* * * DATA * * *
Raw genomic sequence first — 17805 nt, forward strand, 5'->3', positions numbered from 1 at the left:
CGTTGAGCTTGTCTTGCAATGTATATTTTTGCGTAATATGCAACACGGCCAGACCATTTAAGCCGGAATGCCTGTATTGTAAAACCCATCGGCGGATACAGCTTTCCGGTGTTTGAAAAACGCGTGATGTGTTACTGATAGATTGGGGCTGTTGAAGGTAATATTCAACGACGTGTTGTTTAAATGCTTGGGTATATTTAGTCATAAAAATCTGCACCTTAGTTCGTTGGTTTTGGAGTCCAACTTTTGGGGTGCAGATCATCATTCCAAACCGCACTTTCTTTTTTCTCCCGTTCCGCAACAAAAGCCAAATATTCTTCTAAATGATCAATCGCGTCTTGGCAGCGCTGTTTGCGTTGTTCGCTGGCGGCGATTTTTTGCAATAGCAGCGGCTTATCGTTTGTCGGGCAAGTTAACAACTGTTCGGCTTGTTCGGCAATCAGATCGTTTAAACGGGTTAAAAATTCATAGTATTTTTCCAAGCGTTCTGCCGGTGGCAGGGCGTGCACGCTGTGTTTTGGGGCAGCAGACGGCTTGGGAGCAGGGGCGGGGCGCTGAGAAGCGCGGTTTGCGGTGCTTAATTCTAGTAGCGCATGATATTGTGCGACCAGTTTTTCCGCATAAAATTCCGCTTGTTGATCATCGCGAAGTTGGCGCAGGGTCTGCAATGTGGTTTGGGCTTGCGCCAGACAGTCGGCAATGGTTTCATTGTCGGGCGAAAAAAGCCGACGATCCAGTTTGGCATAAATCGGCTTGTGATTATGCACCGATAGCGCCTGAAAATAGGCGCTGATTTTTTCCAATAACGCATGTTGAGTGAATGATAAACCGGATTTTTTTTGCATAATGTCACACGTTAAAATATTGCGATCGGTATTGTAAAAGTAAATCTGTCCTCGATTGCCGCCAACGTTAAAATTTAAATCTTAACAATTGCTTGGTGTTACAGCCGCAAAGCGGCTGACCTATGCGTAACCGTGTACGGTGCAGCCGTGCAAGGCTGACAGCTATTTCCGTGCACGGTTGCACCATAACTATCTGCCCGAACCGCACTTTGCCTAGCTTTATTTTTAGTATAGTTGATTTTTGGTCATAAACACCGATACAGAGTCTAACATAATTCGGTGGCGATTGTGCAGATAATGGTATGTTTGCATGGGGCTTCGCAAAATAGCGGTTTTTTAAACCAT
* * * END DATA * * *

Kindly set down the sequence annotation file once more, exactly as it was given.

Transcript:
Raw genomic sequence first — 17805 nt, forward strand, 5'->3', positions numbered from 1 at the left:
CGTTGAGCTTGTCTTGCAATGTATATTTTTGCGTAATATGCAACACGGCCAGACCATTTAAGCCGGAATGCCTGTATTGTAAAACCCATCGGCGGATACAGCTTTCCGGTGTTTGAAAAACGCGTGATGTGTTACTGATAGATTGGGGCTGTTGAAGGTAATATTCAACGACGTGTTGTTTAAATGCTTGGGTATATTTAGTCATAAAAATCTGCACCTTAGTTCGTTGGTTTTGGAGTCCAACTTTTGGGGTGCAGATCATCATTCCAAACCGCACTTTCTTTTTTCTCCCGTTCCGCAACAAAAGCCAAATATTCTTCTAAATGATCAATCGCGTCTTGGCAGCGCTGTTTGCGTTGTTCGCTGGCGGCGATTTTTTGCAATAGCAGCGGCTTATCGTTTGTCGGGCAAGTTAACAACTGTTCGGCTTGTTCGGCAATCAGATCGTTTAAACGGGTTAAAAATTCATAGTATTTTTCCAAGCGTTCTGCCGGTGGCAGGGCGTGCACGCTGTGTTTTGGGGCAGCAGACGGCTTGGGAGCAGGGGCGGGGCGCTGAGAAGCGCGGTTTGCGGTGCTTAATTCTAGTAGCGCATGATATTGTGCGACCAGTTTTTCCGCATAAAATTCCGCTTGTTGATCATCGCGAAGTTGGCGCAGGGTCTGCAATGTGGTTTGGGCTTGCGCCAGACAGTCGGCAATGGTTTCATTGTCGGGCGAAAAAAGCCGACGATCCAGTTTGGCATAAATCGGCTTGTGATTATGCACCGATAGCGCCTGAAAATAGGCGCTGATTTTTTCCAATAACGCATGTTGAGTGAATGATAAACCGGATTTTTTTTGCATAATGTCACACGTTAAAATATTGCGATCGGTATTGTAAAAGTAAATCTGTCCTCGATTGCCGCCAACGTTAAAATTTAAATCTTAACAATTGCTTGGTGTTACAGCCGCAAAGCGGCTGACCTATGCGTAACCGTGTACGGTGCAGCCGTGCAAGGCTGACAGCTATTTCCGTGCACGGTTGCACCATAACTATCTGCCCGAACCGCACTTTGCCTAGCTTTATTTTTAGTATAGTTGATTTTTGGTCATAAACACCGATACAGAGTCTAACATAATTCGGTGGCGATTGTGCAGATAATGGTATGTTTGCATGGGGCTTCGCAAAATAGCGGTTTTTTAAACCAT